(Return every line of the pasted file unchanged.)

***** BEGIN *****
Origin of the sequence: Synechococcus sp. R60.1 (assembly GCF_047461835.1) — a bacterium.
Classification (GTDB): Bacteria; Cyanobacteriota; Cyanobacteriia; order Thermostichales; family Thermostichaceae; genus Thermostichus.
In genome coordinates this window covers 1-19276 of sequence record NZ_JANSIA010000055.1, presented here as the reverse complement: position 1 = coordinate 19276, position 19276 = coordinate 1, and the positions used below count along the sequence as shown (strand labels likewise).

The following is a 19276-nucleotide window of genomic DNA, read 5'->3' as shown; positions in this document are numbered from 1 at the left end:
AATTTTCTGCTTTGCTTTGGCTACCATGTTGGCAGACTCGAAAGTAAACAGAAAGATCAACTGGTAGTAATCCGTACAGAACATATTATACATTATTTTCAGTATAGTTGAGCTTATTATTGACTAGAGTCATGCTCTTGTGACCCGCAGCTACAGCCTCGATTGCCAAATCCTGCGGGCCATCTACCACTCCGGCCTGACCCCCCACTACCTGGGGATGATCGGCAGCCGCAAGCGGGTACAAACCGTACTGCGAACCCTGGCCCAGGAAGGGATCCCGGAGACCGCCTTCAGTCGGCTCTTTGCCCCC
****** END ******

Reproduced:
Origin of the sequence: Synechococcus sp. R60.1 (assembly GCF_047461835.1) — a bacterium.
Classification (GTDB): Bacteria; Cyanobacteriota; Cyanobacteriia; order Thermostichales; family Thermostichaceae; genus Thermostichus.
In genome coordinates this window covers 1-19276 of sequence record NZ_JANSIA010000055.1, presented here as the reverse complement: position 1 = coordinate 19276, position 19276 = coordinate 1, and the positions used below count along the sequence as shown (strand labels likewise).

The following is a 19276-nucleotide window of genomic DNA, read 5'->3' as shown; positions in this document are numbered from 1 at the left end:
AATTTTCTGCTTTGCTTTGGCTACCATGTTGGCAGACTCGAAAGTAAACAGAAAGATCAACTGGTAGTAATCCGTACAGAACATATTATACATTATTTTCAGTATAGTTGAGCTTATTATTGACTAGAGTCATGCTCTTGTGACCCGCAGCTACAGCCTCGATTGCCAAATCCTGCGGGCCATCTACCACTCCGGCCTGACCCCCCACTACCTGGGGATGATCGGCAGCCGCAAGCGGGTACAAACCGTACTGCGAACCCTGGCCCAGGAAGGGATCCCGGAGACCGCCTTCAGTCGGCTCTTTGCCCCC